On 24 April, findings from The Key's State of Education report revealed that school leaders' preferences for policies do not follow party political lines. And the policies they do support are those that remove political control from education.
So in today's post, we're putting the future of the education sector firmly into the hands of those who work in our schools.
We want to know:
[caption id="attachment_4040" align="alignleft" width="190"] What would you do if you were education secretary for the day?[/caption]
If you were education secretary for a day, what would you do?
Shout out your thoughts in the comments box below. To get you started, here's a few ideas from some of the school leaders we know.
Andrew Warren, Director of Britannia Teaching School Alliance
It would be a long day as there would be much I would do! Before breakfast I'd try to reintroduce a nationally-recognised assessment system to ensure expectations are the same, bring back levels in assessment and reform inspection. Then I would ask the question "what will learners need to be like in the next 20 years and what is the best way to get them there?"
Mark Keary, headteacher at Bethnal Green Academy
I would make sure that we had the debate about goals of education that included communities, businesses, universities, etc. We would agree what we want education to achieve in the next ten years, and develop accompanying targets and strategies. Politicians would then back off and let schools get on with it. We need national consensus to avoid short-termism.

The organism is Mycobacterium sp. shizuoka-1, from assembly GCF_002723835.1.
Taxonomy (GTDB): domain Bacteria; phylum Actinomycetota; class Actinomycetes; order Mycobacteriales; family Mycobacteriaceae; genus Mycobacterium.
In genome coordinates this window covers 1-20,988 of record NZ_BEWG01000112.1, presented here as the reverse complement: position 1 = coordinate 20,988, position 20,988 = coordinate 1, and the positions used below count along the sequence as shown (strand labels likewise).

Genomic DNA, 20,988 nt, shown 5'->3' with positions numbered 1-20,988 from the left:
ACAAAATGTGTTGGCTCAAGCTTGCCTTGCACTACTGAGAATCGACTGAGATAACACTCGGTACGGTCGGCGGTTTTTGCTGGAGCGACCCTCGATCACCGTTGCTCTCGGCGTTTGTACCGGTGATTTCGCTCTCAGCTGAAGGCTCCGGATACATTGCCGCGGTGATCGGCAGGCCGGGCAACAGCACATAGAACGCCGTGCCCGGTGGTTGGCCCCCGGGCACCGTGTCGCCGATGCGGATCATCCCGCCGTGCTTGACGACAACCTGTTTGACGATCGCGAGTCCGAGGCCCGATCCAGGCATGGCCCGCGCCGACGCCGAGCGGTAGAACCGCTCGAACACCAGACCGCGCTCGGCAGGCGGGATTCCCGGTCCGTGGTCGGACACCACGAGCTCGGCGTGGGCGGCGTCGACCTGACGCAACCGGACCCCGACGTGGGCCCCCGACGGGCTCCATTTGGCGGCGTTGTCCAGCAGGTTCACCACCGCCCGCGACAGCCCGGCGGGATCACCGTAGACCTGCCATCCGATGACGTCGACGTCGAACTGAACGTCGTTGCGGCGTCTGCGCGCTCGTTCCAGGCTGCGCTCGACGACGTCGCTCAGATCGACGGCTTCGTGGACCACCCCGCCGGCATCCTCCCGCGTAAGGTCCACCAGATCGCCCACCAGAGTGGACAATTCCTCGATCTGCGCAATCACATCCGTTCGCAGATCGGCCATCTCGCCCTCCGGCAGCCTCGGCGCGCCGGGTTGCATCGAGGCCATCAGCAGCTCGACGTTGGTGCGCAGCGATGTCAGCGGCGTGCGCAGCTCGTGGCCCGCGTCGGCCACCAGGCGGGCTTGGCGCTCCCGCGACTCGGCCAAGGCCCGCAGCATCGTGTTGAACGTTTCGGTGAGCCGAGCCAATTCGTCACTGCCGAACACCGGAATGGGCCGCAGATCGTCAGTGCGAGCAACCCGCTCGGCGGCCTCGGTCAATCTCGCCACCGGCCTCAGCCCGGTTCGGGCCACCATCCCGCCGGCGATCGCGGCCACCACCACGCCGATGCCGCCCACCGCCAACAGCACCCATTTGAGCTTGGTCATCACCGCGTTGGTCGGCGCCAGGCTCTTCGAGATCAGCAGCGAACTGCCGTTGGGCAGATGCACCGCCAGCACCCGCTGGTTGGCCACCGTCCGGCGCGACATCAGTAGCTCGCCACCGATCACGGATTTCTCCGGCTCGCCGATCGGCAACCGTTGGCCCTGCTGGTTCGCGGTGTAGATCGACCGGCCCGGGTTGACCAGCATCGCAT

Matthew Lantos and Greg Foley, headteacher and former finance manager at Preston Manor School
We would re-nationalise education. And clarify the basic things that are expected of schools by Ofsted, but give schools autonomy over how these expectations are managed in their own contexts. Then we'd go about creating a meaningful dialogue between the government and school leaders/teachers. We'd insist that ideas were tested before being delivered nationally and hold-fast on a three to five year period of stability. Change does not necessarily mean improvement.*
*Matthew and Greg conceded that they might need a second day to get all of this done.
Zafar Ali, chair of governors at IRQA Primary School
I would ask all secondary schools to develop a curriculum to address low voter turnout by the young. Schools would ensure that pupils understand and are able to engage in the democratic process both locally and nationally. The mandatory module would look at what democracy is and how we value it; the history of the universal franchise; how local government is elected; how young people can engage in the democratic process; how they can use the media tools available to share their concerns/ask questions/put forward ideas; explain how the general election process works.
The module wouldn't involve any matters that could politicise the classroom - it's just about process, access, engagement and expression. I could write so much more about this. It'd be such a valuable tool in promoting British values.
Justin Philcox, headteacher of Fosse Way School (a teaching school and special school)
I'd resign with immediate effect! Why? To de-politicise education. The profession would be accountable to the Royal College of Teaching, instead.
With the general election just two days away, there isn't much time left to catch up on what your vote might mean for the education sector. For a snappy manifestos roundup, take a look at this blog post. Members of our school leader service can find out more in our election 2015 series, here.